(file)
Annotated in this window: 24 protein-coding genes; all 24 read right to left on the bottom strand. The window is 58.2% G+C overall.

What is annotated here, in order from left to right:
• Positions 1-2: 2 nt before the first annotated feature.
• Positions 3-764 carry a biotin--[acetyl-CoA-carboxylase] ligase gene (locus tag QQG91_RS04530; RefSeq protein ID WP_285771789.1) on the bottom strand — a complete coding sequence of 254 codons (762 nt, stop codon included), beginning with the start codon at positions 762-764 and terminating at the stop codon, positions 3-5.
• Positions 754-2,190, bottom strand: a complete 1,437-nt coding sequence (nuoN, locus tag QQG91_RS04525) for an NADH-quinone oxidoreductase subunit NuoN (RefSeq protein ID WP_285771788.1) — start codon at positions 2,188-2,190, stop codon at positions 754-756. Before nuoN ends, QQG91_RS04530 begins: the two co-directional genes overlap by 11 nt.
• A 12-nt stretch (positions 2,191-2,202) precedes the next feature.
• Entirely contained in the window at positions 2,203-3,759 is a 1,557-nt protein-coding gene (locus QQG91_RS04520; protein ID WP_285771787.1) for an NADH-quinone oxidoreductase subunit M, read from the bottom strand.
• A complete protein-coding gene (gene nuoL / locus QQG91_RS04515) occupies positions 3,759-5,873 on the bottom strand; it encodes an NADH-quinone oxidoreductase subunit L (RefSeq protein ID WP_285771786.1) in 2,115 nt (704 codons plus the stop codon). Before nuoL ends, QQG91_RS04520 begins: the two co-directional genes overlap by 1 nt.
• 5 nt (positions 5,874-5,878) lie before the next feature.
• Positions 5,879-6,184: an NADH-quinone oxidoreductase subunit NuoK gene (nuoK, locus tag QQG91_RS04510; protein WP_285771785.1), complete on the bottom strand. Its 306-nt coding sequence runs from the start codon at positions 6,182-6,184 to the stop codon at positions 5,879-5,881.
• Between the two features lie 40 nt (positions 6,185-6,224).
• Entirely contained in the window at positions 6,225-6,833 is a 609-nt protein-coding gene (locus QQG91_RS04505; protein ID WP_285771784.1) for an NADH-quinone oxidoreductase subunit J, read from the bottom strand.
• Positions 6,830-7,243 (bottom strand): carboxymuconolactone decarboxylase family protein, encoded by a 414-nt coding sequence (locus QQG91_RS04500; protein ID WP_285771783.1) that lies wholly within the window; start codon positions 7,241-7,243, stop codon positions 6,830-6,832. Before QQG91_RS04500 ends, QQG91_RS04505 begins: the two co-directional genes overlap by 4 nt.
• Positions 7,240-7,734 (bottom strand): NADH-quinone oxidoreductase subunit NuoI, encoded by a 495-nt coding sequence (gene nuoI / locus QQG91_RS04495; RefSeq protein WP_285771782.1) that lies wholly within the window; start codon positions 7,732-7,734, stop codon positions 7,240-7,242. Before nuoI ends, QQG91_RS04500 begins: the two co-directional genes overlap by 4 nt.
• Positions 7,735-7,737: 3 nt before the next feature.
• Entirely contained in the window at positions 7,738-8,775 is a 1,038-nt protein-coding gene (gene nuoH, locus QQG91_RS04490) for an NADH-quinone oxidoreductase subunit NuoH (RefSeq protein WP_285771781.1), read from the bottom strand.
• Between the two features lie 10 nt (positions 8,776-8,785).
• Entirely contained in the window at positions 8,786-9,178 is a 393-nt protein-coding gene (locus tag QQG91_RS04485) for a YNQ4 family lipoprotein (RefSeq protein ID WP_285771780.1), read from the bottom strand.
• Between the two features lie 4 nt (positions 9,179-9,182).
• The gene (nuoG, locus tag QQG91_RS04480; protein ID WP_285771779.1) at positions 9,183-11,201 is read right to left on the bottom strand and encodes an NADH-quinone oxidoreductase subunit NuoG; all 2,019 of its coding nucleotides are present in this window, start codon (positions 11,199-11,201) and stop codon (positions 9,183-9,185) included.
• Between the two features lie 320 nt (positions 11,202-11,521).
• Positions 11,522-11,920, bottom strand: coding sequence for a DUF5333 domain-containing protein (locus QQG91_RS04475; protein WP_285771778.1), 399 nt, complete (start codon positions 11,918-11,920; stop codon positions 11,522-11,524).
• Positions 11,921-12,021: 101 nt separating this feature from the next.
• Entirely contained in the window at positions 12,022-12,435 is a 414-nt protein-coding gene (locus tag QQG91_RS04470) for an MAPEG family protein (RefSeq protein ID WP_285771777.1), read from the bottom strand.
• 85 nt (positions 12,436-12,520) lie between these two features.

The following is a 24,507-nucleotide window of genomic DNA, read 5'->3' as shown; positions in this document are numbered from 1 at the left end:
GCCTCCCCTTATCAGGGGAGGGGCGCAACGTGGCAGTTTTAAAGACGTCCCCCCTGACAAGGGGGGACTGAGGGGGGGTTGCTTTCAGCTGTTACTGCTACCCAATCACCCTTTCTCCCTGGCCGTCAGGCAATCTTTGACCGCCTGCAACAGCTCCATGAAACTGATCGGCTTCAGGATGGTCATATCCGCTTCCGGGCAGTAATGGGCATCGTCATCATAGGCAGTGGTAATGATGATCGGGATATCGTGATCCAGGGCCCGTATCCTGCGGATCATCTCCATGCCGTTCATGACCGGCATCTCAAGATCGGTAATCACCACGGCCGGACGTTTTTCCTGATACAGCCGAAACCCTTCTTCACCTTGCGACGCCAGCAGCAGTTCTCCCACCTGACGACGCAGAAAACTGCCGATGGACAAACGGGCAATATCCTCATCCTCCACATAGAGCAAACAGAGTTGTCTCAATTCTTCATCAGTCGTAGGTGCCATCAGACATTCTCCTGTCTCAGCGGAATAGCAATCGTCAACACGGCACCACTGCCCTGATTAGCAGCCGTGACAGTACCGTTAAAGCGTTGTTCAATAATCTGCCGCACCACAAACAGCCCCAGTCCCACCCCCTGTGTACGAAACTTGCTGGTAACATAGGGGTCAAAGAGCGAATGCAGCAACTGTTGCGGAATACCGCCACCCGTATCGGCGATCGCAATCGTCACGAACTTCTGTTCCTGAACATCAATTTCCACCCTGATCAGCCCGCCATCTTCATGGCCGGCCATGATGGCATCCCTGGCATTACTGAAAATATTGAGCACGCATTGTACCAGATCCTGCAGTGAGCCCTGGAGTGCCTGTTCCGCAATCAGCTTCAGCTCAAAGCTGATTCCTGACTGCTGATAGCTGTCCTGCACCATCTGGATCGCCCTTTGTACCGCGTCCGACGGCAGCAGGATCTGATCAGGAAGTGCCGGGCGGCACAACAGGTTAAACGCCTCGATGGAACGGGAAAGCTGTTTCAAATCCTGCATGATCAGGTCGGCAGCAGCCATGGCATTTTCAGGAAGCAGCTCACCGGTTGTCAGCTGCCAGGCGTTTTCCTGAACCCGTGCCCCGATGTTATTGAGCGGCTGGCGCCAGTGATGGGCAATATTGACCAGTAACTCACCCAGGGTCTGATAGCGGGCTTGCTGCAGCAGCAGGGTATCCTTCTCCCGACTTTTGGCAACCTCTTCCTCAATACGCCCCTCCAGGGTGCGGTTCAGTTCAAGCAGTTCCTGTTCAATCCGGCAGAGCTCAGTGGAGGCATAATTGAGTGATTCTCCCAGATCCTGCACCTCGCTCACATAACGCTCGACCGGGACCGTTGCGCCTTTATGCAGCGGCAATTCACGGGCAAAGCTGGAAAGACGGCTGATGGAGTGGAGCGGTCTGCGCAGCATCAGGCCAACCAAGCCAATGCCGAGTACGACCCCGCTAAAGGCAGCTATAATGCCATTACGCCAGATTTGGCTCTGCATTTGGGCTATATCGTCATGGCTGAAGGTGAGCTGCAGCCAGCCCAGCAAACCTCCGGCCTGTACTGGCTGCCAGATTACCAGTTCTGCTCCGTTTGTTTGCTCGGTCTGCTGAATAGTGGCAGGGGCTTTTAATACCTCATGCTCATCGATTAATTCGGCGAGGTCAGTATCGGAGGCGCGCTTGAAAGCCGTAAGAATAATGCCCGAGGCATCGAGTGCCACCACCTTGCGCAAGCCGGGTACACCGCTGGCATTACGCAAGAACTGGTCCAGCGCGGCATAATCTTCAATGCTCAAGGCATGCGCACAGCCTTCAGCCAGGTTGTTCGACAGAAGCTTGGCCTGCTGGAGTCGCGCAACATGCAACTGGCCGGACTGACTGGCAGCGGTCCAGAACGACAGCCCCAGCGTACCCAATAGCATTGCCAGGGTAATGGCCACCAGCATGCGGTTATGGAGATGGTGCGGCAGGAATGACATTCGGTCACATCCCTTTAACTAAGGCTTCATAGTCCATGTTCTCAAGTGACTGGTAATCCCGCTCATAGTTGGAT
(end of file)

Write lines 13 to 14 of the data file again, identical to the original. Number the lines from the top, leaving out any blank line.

• Positions 6,830-7,243 (bottom strand): carboxymuconolactone decarboxylase family protein, encoded by a 414-nt coding sequence (locus QQG91_RS04500; protein ID WP_285771783.1) that lies wholly within the window; start codon positions 7,241-7,243, stop codon positions 6,830-6,832. Before QQG91_RS04500 ends, QQG91_RS04505 begins: the two co-directional genes overlap by 4 nt.
• Positions 7,240-7,734 (bottom strand): NADH-quinone oxidoreductase subunit NuoI, encoded by a 495-nt coding sequence (gene nuoI / locus QQG91_RS04495; RefSeq protein WP_285771782.1) that lies wholly within the window; start codon positions 7,732-7,734, stop codon positions 7,240-7,242. Before nuoI ends, QQG91_RS04500 begins: the two co-directional genes overlap by 4 nt.